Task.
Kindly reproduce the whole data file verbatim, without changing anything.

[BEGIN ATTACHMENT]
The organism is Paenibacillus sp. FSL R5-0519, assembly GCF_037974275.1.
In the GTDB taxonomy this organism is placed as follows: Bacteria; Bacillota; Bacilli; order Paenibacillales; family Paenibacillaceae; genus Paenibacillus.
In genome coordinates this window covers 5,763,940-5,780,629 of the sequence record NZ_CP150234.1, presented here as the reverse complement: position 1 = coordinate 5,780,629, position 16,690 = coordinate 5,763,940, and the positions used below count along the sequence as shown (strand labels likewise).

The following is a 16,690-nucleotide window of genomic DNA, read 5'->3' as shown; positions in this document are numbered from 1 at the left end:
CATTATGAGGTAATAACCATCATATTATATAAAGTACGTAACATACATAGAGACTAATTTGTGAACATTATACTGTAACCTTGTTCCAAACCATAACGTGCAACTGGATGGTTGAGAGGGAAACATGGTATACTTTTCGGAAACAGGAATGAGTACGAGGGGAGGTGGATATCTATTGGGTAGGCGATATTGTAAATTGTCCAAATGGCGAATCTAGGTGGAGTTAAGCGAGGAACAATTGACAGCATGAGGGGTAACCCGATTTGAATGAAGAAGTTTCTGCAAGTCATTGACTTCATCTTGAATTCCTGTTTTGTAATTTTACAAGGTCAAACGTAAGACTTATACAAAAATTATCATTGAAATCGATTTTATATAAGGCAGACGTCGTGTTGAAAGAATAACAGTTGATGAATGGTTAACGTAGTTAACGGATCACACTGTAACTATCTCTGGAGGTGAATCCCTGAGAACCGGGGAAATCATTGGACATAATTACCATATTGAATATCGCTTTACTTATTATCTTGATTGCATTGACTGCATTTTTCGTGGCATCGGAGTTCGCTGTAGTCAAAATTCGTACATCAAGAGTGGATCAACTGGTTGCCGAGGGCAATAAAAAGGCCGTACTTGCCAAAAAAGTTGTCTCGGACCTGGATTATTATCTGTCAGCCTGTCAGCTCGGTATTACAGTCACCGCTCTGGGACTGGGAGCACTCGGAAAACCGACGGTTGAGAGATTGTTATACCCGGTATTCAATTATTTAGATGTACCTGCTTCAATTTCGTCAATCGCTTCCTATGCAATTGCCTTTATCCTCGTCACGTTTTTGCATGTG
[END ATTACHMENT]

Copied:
The organism is Paenibacillus sp. FSL R5-0519, assembly GCF_037974275.1.
In the GTDB taxonomy this organism is placed as follows: Bacteria; Bacillota; Bacilli; order Paenibacillales; family Paenibacillaceae; genus Paenibacillus.
In genome coordinates this window covers 5,763,940-5,780,629 of the sequence record NZ_CP150234.1, presented here as the reverse complement: position 1 = coordinate 5,780,629, position 16,690 = coordinate 5,763,940, and the positions used below count along the sequence as shown (strand labels likewise).

The following is a 16,690-nucleotide window of genomic DNA, read 5'->3' as shown; positions in this document are numbered from 1 at the left end:
CATTATGAGGTAATAACCATCATATTATATAAAGTACGTAACATACATAGAGACTAATTTGTGAACATTATACTGTAACCTTGTTCCAAACCATAACGTGCAACTGGATGGTTGAGAGGGAAACATGGTATACTTTTCGGAAACAGGAATGAGTACGAGGGGAGGTGGATATCTATTGGGTAGGCGATATTGTAAATTGTCCAAATGGCGAATCTAGGTGGAGTTAAGCGAGGAACAATTGACAGCATGAGGGGTAACCCGATTTGAATGAAGAAGTTTCTGCAAGTCATTGACTTCATCTTGAATTCCTGTTTTGTAATTTTACAAGGTCAAACGTAAGACTTATACAAAAATTATCATTGAAATCGATTTTATATAAGGCAGACGTCGTGTTGAAAGAATAACAGTTGATGAATGGTTAACGTAGTTAACGGATCACACTGTAACTATCTCTGGAGGTGAATCCCTGAGAACCGGGGAAATCATTGGACATAATTACCATATTGAATATCGCTTTACTTATTATCTTGATTGCATTGACTGCATTTTTCGTGGCATCGGAGTTCGCTGTAGTCAAAATTCGTACATCAAGAGTGGATCAACTGGTTGCCGAGGGCAATAAAAAGGCCGTACTTGCCAAAAAAGTTGTCTCGGACCTGGATTATTATCTGTCAGCCTGTCAGCTCGGTATTACAGTCACCGCTCTGGGACTGGGAGCACTCGGAAAACCGACGGTTGAGAGATTGTTATACCCGGTATTCAATTATTTAGATGTACCTGCTTCAATTTCGTCAATCGCTTCCTATGCAATTGCCTTTATCCTCGTCACGTTTTTGCATGTG